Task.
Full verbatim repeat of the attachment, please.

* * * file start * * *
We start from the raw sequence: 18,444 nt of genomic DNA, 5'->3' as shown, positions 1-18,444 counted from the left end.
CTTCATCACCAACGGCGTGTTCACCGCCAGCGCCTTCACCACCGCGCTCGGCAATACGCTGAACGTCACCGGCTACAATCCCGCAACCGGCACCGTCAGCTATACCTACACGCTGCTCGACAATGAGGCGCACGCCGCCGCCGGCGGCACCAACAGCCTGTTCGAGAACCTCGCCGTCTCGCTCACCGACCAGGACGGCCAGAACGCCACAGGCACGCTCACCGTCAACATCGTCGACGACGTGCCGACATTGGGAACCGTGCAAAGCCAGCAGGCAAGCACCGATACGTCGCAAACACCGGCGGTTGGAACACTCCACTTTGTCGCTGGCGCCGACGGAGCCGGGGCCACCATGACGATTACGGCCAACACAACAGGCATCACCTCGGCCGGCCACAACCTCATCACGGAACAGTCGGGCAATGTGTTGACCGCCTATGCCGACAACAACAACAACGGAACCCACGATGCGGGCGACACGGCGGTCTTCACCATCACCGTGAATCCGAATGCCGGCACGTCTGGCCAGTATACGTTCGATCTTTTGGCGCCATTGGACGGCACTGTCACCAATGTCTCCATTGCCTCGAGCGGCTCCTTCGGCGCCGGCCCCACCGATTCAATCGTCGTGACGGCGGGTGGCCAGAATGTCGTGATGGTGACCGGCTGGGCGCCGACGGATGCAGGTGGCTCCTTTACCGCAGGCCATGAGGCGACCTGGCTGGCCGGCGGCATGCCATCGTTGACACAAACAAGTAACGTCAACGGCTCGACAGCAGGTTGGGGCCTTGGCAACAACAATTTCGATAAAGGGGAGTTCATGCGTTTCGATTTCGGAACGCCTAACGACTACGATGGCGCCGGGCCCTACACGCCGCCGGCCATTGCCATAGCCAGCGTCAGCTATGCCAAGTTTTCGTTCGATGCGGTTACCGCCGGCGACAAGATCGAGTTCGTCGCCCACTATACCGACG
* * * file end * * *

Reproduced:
We start from the raw sequence: 18,444 nt of genomic DNA, 5'->3' as shown, positions 1-18,444 counted from the left end.
CTTCATCACCAACGGCGTGTTCACCGCCAGCGCCTTCACCACCGCGCTCGGCAATACGCTGAACGTCACCGGCTACAATCCCGCAACCGGCACCGTCAGCTATACCTACACGCTGCTCGACAATGAGGCGCACGCCGCCGCCGGCGGCACCAACAGCCTGTTCGAGAACCTCGCCGTCTCGCTCACCGACCAGGACGGCCAGAACGCCACAGGCACGCTCACCGTCAACATCGTCGACGACGTGCCGACATTGGGAACCGTGCAAAGCCAGCAGGCAAGCACCGATACGTCGCAAACACCGGCGGTTGGAACACTCCACTTTGTCGCTGGCGCCGACGGAGCCGGGGCCACCATGACGATTACGGCCAACACAACAGGCATCACCTCGGCCGGCCACAACCTCATCACGGAACAGTCGGGCAATGTGTTGACCGCCTATGCCGACAACAACAACAACGGAACCCACGATGCGGGCGACACGGCGGTCTTCACCATCACCGTGAATCCGAATGCCGGCACGTCTGGCCAGTATACGTTCGATCTTTTGGCGCCATTGGACGGCACTGTCACCAATGTCTCCATTGCCTCGAGCGGCTCCTTCGGCGCCGGCCCCACCGATTCAATCGTCGTGACGGCGGGTGGCCAGAATGTCGTGATGGTGACCGGCTGGGCGCCGACGGATGCAGGTGGCTCCTTTACCGCAGGCCATGAGGCGACCTGGCTGGCCGGCGGCATGCCATCGTTGACACAAACAAGTAACGTCAACGGCTCGACAGCAGGTTGGGGCCTTGGCAACAACAATTTCGATAAAGGGGAGTTCATGCGTTTCGATTTCGGAACGCCTAACGACTACGATGGCGCCGGGCCCTACACGCCGCCGGCCATTGCCATAGCCAGCGTCAGCTATGCCAAGTTTTCGTTCGATGCGGTTACCGCCGGCGACAAGATCGAGTTCGTCGCCCACTATACCGACG